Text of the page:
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California lawmakers head to DC in search of federal aid for health care reform

by Adrienne Verrilli, published

While much has been made in the media over Republican governors and state attorney generals threatening to dismantle the health care reform bill signed into law by President Obama last month, California’s Democratic leadership and Governor Schwarzenegger have made implementing the new law, with plenty of federal help, a top priority. 

This week, Senate leader Darrell Steinberg (D-Sacramento) and Assembly Speaker John Perez (D-Los Angeles) spent Wednesday in Washington, DC in meetings with Health and Human Services Secretary Kathleen Sebelius, House Speaker Nancy Pelosi (D-CA), and White House staff in hopes of securing billions of federal dollars to implement health care reform.

This DC visit follows a visit by the governor who is credited with bringing in $675 million for reimbursements for Medicare prescription drug benefits.

Specifically, Steinberg and Perez were seeking:

    •    A Medicaid waiver for $2 billion a year for the next five years to help California implement its health care system before major federal health reform measures take effect in 2014.  Specifically, the waiver is being sought for uninsured Californians who earn up to 200 percent of poverty (2010 Federal poverty level for a family of four is $22,050) so that they are eligible for Medi-Cal.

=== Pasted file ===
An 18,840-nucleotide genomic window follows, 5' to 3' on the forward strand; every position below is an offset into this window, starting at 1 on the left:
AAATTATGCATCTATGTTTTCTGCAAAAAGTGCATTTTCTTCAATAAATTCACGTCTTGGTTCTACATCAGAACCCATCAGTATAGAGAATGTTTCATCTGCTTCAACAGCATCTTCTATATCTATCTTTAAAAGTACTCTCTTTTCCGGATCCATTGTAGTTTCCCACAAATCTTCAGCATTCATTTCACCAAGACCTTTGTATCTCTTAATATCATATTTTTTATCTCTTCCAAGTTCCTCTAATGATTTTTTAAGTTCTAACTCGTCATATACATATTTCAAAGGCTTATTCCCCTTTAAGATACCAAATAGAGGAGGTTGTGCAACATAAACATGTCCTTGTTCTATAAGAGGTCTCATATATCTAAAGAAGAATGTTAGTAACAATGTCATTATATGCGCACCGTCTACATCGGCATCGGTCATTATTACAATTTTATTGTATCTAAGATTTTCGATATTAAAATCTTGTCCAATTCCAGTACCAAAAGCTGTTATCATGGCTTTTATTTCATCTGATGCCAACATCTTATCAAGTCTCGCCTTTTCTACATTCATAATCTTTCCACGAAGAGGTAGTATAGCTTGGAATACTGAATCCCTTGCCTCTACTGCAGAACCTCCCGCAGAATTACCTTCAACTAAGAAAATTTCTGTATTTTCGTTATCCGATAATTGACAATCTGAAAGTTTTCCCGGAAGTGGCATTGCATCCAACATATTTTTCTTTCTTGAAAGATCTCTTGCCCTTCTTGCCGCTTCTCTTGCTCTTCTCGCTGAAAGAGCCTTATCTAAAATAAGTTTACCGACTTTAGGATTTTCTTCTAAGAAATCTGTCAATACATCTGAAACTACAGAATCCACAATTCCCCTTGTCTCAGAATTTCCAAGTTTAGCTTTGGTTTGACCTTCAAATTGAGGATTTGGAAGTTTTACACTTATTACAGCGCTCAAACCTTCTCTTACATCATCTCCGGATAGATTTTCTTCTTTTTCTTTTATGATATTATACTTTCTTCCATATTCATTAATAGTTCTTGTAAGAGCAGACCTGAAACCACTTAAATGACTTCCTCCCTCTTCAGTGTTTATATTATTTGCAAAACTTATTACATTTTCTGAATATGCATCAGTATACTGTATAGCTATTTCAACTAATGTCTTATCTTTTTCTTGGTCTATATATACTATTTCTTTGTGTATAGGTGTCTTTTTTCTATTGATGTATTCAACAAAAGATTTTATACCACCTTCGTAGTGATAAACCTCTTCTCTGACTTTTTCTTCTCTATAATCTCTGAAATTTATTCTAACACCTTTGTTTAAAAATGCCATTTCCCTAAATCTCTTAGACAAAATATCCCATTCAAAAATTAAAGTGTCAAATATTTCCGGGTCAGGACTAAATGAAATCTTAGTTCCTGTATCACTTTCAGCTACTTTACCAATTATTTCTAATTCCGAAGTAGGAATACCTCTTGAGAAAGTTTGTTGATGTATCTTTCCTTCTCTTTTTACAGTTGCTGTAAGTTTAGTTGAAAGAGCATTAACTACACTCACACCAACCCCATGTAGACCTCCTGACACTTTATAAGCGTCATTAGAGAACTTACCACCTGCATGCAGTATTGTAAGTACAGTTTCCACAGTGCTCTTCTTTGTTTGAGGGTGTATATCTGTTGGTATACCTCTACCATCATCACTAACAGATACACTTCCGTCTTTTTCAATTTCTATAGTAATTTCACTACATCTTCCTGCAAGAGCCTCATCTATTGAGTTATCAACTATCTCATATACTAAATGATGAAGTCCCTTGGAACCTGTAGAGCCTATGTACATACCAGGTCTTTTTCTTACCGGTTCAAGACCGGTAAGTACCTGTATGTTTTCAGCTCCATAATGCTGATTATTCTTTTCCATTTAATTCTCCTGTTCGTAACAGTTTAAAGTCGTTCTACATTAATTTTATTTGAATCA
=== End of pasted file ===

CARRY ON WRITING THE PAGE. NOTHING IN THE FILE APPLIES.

•    A six-month extension of an enhanced federal match for the state's Medi-Cal and child welfare programs.

    •    A one-year extension of federal stimulus funding for social services.

On the other side, California Republican candidates for U.S. Senate are trashing the health care reform bill.  Both Carly Fiorina and Chuck DeVore have signed a pledge to repeal the law, while former Congressman Tom Campbell wants to repeal and replace the law. 

Each rely heavily on reforming medical malpractice and limiting lawsuits to deal with health care reform, despite the fact that each have a negligible impact on health care costs. 

While this approach may play well with the Republican base (59% of Republicans are less likely to support a candidate who supported health care reform), opposing the health care reform bill in the general election may prove to be a losing proposition

About 46% of California voters surveyed in the same poll said they would be more likely to vote for a politician who had supported the health bill, while 29% said they would not. Just over half said they believed the country would be better off because of the package.  And these are numbers before any of the benefits of health care reform have even kicked in.

Two approaches with two significantly different outcomes.  I guess we will know where Californians stand in November.

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